Robert C. Newyear, Plaintiff/appellant, v. the Church Insurance Company, Defendant/appellee, 155 F.3d 1041 (8th Cir. 1998)

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U.S. Court of Appeals for the Eighth Circuit - 155 F.3d 1041 (8th Cir. 1998)

Submitted Feb. 13, 1998. Decided Sept. 21, 1998


Philip C. Graham, St. Louis, Mo, argued (David B.B. Helfrey, Michael H. Musich, on the brief), for Plaintiff/Appellant.

David S. Rutherford, New York City, argued (Christopher Renzilli, Daniel T. Rabbitt, on the brief), for Defendant/Appellee.

Before LOKEN and HANSEN, Circuit Judges, and DAVIS1 , District Judge.

DAVIS, District Judge.

Plaintiff/Appellant Robert Newyear ("Newyear") commenced a declaratory judgment against Defendant/Appellee The Church Insurance Company ("Church Insurance") seeking a declaration that the comprehensive general liability policy issued to Newyear's employer by Church Insurance provides defense and indemnity coverage for an action brought against Newyear by two women. The action was removed to the United States District Court for the Eastern District of Missouri. The district court2  granted Church Insurance's motion for summary judgment, and denied Newyear's cross motion for summary judgment on the basis that Newyear was not an insured under the policy. Judgment was entered in favor of Church Insurance and against Newyear on July 30, 1997. Newyear appeals this judgment.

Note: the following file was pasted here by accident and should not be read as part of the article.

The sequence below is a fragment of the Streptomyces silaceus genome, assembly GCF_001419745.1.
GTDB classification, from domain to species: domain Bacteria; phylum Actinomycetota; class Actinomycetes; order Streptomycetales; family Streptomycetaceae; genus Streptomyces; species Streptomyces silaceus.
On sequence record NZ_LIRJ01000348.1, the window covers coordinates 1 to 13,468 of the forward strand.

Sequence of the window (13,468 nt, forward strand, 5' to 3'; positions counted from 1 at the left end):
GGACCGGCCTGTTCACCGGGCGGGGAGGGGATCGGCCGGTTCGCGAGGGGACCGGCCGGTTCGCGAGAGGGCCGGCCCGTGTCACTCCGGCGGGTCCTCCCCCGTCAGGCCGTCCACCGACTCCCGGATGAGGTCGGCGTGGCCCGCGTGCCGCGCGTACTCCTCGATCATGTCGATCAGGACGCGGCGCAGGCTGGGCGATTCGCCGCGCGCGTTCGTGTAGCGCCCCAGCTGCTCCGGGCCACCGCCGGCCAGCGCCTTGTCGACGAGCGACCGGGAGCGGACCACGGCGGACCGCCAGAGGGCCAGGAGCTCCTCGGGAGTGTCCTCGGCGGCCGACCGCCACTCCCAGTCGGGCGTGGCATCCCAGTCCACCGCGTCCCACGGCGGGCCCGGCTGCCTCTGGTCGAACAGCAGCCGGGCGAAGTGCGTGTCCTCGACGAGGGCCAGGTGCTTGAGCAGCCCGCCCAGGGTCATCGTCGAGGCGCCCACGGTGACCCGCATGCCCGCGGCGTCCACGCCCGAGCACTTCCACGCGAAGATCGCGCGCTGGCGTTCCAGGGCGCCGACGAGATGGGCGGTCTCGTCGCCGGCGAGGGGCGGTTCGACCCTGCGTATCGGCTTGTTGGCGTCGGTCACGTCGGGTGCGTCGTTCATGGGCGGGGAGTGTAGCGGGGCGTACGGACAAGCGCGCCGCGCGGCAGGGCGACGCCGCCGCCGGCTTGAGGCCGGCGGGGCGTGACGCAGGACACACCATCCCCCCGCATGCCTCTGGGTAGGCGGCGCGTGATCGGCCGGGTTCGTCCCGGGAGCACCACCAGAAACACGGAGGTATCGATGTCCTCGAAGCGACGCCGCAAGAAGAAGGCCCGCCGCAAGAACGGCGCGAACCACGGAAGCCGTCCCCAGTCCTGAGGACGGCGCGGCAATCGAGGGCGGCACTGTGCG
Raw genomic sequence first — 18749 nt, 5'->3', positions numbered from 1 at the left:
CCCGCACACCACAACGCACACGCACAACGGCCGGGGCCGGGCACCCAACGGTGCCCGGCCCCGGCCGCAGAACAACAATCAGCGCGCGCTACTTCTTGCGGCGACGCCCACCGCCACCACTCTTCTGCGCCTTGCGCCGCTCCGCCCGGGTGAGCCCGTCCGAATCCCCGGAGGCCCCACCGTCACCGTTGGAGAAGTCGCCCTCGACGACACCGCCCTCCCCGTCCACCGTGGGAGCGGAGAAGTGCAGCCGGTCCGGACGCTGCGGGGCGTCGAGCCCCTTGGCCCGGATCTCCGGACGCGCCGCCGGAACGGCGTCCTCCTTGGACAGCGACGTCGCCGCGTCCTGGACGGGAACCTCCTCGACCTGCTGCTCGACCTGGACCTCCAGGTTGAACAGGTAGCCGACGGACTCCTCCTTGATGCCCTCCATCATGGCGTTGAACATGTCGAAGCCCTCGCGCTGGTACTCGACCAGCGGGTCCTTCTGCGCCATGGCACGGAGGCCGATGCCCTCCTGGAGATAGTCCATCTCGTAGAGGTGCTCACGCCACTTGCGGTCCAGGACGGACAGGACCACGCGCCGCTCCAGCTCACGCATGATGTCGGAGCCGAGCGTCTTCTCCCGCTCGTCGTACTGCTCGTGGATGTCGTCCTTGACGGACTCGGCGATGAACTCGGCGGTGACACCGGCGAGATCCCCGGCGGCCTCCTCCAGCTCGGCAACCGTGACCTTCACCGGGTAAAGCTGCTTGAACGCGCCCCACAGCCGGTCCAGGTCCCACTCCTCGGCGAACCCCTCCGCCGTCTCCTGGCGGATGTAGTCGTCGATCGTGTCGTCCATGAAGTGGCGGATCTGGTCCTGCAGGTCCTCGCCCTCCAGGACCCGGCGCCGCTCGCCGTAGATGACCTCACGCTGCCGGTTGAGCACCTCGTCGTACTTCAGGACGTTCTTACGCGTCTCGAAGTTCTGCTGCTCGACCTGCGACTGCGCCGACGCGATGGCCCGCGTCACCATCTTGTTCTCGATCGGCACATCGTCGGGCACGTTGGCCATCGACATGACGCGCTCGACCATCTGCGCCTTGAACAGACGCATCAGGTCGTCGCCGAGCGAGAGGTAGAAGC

Newyear was an Episcopal Priest of the Episcopal Diocese of Missouri from 1986 through August 1994. He was the rector at the Church of Good Shepherd located in St. Louis, Missouri. A lawsuit was filed by two women identified as "Jane Doe 1" and "Jane Doe 2", in the Circuit Court of St. Louis County, Missouri, in which the women accused Newyear of intentional infliction of emotional distress and breach of fiduciary duty (the "underlying action"). Both women allege that Newyear engaged in sexual misconduct with them over a span of years. In their Complaint, the plaintiffs allege that "Newyear engaged in a course of conduct which, in the guise of pastoral counseling of Plaintiff 1, was intended to induce her to have sexual relations with him ..." Appendix Ex. G, First Amended Petition for Damages p 13. The Complaint also alleges that "Newyear used his position as rector of the Defendant Church and counselor to parishioners to establish a relationship with Plaintiff 2 when she sought pastoral counseling." Id. p 20.

Newyear commenced this action, seeking a declaration as to the rights and liabilities of the parties with regard to the Comprehensive General Liability Policy (the "Policy") issued by Church Insurance. The Policy provides for the following coverage:

The Company will pay on behalf of the insured all sums which the insured shall become legally obligated to pay as damages because of personal injury or property damage to which this insurance applies, caused by an occurrence, and the Company shall have the right and duty to defend any suit against the insured seeking damages on account of such personal injury or property damage, even if any of the allegations of the suit are groundless, false or fraudulent ...

"Insured" is defined in the Policy as:

any person or organization named as an insured, also the following additional insureds:a. any clergyman, employee, vestryman, warden, member of the board of governors, executive officer, director or trustee of the organization while acting within the scope of his duties as such;

* * * * * *